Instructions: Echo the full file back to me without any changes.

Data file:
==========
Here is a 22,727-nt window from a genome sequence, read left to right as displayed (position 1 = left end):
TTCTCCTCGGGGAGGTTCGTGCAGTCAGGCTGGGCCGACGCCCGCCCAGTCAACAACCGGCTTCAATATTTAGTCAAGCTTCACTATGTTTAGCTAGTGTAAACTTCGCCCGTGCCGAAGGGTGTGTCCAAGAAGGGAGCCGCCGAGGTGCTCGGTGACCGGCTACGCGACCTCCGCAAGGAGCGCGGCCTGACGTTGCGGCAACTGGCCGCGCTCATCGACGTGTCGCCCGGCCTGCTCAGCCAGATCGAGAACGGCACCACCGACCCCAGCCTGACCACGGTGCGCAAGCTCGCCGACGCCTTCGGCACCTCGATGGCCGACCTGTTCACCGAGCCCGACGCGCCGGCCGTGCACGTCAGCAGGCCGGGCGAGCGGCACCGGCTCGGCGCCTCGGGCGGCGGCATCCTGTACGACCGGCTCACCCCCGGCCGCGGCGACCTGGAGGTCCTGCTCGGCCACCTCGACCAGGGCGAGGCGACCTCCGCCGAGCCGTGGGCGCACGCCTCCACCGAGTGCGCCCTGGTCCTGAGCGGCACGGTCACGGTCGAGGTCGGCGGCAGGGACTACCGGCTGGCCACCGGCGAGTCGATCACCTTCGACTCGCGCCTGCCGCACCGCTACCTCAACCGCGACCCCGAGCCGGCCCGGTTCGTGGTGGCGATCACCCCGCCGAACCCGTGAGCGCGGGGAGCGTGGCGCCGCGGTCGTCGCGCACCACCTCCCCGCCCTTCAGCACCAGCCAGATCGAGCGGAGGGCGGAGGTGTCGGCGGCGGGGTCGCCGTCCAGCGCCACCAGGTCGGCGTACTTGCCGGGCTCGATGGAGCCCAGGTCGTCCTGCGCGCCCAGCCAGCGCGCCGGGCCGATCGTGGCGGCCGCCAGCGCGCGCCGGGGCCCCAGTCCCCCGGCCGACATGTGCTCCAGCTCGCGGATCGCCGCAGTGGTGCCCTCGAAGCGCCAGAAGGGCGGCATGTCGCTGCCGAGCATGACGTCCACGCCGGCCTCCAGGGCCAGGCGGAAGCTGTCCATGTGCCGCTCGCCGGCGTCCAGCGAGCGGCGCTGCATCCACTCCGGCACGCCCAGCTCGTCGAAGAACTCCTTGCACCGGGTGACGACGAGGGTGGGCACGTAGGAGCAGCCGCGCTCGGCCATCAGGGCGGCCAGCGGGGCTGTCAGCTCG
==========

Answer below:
Here is a 22,727-nt window from a genome sequence, read left to right as displayed (position 1 = left end):
TTCTCCTCGGGGAGGTTCGTGCAGTCAGGCTGGGCCGACGCCCGCCCAGTCAACAACCGGCTTCAATATTTAGTCAAGCTTCACTATGTTTAGCTAGTGTAAACTTCGCCCGTGCCGAAGGGTGTGTCCAAGAAGGGAGCCGCCGAGGTGCTCGGTGACCGGCTACGCGACCTCCGCAAGGAGCGCGGCCTGACGTTGCGGCAACTGGCCGCGCTCATCGACGTGTCGCCCGGCCTGCTCAGCCAGATCGAGAACGGCACCACCGACCCCAGCCTGACCACGGTGCGCAAGCTCGCCGACGCCTTCGGCACCTCGATGGCCGACCTGTTCACCGAGCCCGACGCGCCGGCCGTGCACGTCAGCAGGCCGGGCGAGCGGCACCGGCTCGGCGCCTCGGGCGGCGGCATCCTGTACGACCGGCTCACCCCCGGCCGCGGCGACCTGGAGGTCCTGCTCGGCCACCTCGACCAGGGCGAGGCGACCTCCGCCGAGCCGTGGGCGCACGCCTCCACCGAGTGCGCCCTGGTCCTGAGCGGCACGGTCACGGTCGAGGTCGGCGGCAGGGACTACCGGCTGGCCACCGGCGAGTCGATCACCTTCGACTCGCGCCTGCCGCACCGCTACCTCAACCGCGACCCCGAGCCGGCCCGGTTCGTGGTGGCGATCACCCCGCCGAACCCGTGAGCGCGGGGAGCGTGGCGCCGCGGTCGTCGCGCACCACCTCCCCGCCCTTCAGCACCAGCCAGATCGAGCGGAGGGCGGAGGTGTCGGCGGCGGGGTCGCCGTCCAGCGCCACCAGGTCGGCGTACTTGCCGGGCTCGATGGAGCCCAGGTCGTCCTGCGCGCCCAGCCAGCGCGCCGGGCCGATCGTGGCGGCCGCCAGCGCGCGCCGGGGCCCCAGTCCCCCGGCCGACATGTGCTCCAGCTCGCGGATCGCCGCAGTGGTGCCCTCGAAGCGCCAGAAGGGCGGCATGTCGCTGCCGAGCATGACGTCCACGCCGGCCTCCAGGGCCAGGCGGAAGCTGTCCATGTGCCGCTCGCCGGCGTCCAGCGAGCGGCGCTGCATCCACTCCGGCACGCCCAGCTCGTCGAAGAACTCCTTGCACCGGGTGACGACGAGGGTGGGCACGTAGGAGCAGCCGCGCTCGGCCATCAGGGCGGCCAGCGGGGCTGTCAGCTCG